April 11, 1998

I’m occasionally asked if I have a hobby. It’s hard to say because as my interests change, so do the toys. I am usually totally absorbed in music too but you’re gonna love this, and this is true.

I’ve always loved bees. When I was young (6-8 years old) I was head of the “Bee Catchers Club”. They’re really amazing little creatures and I was always fascinated with the idea of having a colony of them.

When I was living in Hollywood, our neighbors had honey bees nesting in the wall of their home. On hot days the honey would drip down from their ceilings. Pia’s garden looked amazing because the bees kept it so heavily pollinated.

So along comes the internet and all of it’s vastness, allowing anyone to research just about any topic in the world to the hilt. I found all this great info on honey bees. After careful consideration, Pia and I decided we wanted to get a hive because we now live on 2 acres of land and there are tons of flowering things. I planted a dozen fruit trees in the back and some are pollinated best by honey bees.

Now, believe it or not, the honey bee is close to being endangered, and will be eventually. Within the past several years the environment has experienced the loss of 95% of all wild hives due to urbanization and disease. There are these mites that were accidentally introduced into the environment about 5 years ago called Verola mites and Tracheal mites. They attack the honey bee and without proper care and treatment, the hive will die.

This poses a huge problem on the environment and the bee keeping community urges citizens (who are in a position to keep honey bees) to farm a hive or so, (about one hive for every 3/4 of an acre of property). We were concerned with the pollination of the property but most important, how cool would it be to produce your own honey, eh?

Well, like everything else I do, I got obsessed with the idea of having a few colonies of bees so I researched it and found some great people here in LA who sell and supply honey bees, queens and products. Pia and I got books and videos and away we go to the bee store for all sorts of paraphernalia to wear along with all the tools and honey sifting gizmos. (I always do this when I latch onto something and she always makes fun of me) .

The more you learn about bees the more you realize how absolutely incredible the politics of a hive is. I could go on about it but there are books filled with the stuff, I have to tell you about what happened when we got our hive.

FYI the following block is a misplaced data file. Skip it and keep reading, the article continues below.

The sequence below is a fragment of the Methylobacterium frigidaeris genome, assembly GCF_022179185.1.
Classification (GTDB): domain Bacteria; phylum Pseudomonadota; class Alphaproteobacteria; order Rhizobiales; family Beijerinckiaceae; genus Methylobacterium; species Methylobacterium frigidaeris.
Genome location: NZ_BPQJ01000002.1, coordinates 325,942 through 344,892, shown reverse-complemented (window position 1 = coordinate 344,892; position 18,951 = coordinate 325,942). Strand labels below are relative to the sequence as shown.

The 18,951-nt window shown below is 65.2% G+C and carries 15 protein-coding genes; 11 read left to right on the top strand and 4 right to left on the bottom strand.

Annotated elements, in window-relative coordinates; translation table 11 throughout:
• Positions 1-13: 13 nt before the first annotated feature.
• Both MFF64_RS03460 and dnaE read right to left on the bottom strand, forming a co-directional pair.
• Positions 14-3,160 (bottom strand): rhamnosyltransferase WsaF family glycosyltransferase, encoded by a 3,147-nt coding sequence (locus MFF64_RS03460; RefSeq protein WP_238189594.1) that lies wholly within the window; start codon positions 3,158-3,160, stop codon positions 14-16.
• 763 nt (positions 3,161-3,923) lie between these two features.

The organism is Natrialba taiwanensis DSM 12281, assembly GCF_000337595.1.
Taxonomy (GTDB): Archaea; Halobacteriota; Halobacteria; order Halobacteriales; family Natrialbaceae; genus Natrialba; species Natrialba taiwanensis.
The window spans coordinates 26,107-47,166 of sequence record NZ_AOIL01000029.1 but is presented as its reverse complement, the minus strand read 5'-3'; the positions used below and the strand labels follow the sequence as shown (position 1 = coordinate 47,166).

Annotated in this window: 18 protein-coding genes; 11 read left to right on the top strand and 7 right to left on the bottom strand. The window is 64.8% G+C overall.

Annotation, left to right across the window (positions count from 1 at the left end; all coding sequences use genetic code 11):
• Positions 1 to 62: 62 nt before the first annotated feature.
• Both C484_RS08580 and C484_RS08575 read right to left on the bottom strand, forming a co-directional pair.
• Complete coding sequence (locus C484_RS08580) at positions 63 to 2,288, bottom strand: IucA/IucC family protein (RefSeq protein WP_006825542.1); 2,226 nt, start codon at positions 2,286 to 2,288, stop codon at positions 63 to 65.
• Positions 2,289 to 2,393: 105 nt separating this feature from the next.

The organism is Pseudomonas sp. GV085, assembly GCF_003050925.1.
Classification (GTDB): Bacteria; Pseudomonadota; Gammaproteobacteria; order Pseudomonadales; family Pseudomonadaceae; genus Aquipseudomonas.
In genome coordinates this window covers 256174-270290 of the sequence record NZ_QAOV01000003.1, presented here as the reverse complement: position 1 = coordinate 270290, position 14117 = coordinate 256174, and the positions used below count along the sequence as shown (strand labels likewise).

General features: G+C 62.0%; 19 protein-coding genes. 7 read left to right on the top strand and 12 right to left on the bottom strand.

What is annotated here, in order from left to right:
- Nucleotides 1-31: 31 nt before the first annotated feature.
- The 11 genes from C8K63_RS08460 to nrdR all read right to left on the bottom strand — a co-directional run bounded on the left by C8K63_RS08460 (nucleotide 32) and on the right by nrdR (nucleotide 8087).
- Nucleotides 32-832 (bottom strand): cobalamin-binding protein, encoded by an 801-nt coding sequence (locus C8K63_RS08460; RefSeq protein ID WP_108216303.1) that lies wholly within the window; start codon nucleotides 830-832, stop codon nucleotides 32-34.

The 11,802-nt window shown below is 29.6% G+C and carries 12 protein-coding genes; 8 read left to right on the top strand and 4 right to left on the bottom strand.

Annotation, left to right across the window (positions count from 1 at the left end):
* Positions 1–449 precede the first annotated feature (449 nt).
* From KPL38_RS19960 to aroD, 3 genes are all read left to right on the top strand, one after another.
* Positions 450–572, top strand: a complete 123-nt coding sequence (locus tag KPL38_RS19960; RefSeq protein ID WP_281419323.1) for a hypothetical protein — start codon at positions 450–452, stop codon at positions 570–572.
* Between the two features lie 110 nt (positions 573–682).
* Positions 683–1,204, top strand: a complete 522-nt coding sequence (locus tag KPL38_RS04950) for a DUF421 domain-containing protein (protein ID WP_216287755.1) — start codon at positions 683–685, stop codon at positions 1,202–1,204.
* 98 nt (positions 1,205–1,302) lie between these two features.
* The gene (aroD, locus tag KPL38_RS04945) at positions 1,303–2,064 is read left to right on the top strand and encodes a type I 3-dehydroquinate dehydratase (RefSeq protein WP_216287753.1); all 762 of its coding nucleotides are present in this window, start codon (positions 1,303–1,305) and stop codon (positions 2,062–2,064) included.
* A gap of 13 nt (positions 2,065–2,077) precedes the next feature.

So, Simon the bee man comes over with our first hive. It had a very prodigious queen, she was laying eggs like a Bad Horsie and her little workers were going wild collecting pollen and making the hive bigger. Once the main hive gets populated enough, you’re supposed to put a honey super on top and the bees make surplus honey for you the bee keeper. Don’t worry, they have plenty for themselves too.

Things were going great. We were having a blast. A perfect hobby with low maintenance that returned something important to the environment and eclectic enough to fit my own physiological needs. I kept the hive right outside the window of the studio so I could sit and watch them as I work. Hey, some people take drugs and some people like to have sex all day, I like to watch my bees as I make music, so what?

If the hive gets too populated, the queen will swarm. That means she leaves the hive and takes half the bees with her. The other half stay and rear a new queen. When a queen swarms she will usually first buzz about in the air creating a huge black cloud of bees anywhere between 30 and 100 feet in diameter. Could be much bigger with multiple swarms or large hives.

I thought we were pretty safe because it was relatively a new hive but when I checked it after just about a month, it looked really crowded in there. We had some very beautiful days here in LA and the bees were just jammin’. Every frame was filled with brood (eggs) so I ordered a new honey super.

On Sunday March 15, 1998, I’m sitting on the phone talking to a friend and I look out into the backyard and see this swirling frenzy of insects. I immediately knew my queen was swarming. Now, honey bees have a bad rap. People think that they’ll sting you at the drop of a hat. On the contrary, you really have to provoke a honey bee to sting you, like pinch it or step on it etc. They will usually never sting when swarming. Yellow Jackets are the little pricks. They’re mean and nasty and they don’t even make honey. They are actually meat eaters and like to nest in the ground and eat shit. Hmm, I know some people like that.

After her little aerodynamic swarming display, the queen will usually land on a branch or something and the other bees will all gather around her creating a blobulant hunk of solid bees about the size of a microwave oven. When they are still in the air swarming, if you make a loud noise like banging pots or pans together, you can confuse the queen and she’ll come to the ground. They’ll sit there in a bunch for sometimes 3 days until they head off in search of a place to build another nest. When they are sitting there like that, you can shake them off the branch into a box or another hive and as long as the queen goes in, you have another colony.

When I first saw them swarming I went out into the cloud of bees with a huge pot in one hand and a pan in the other. I whacked the two together and the handle of the pan broke off, sending the pan flying over the fence.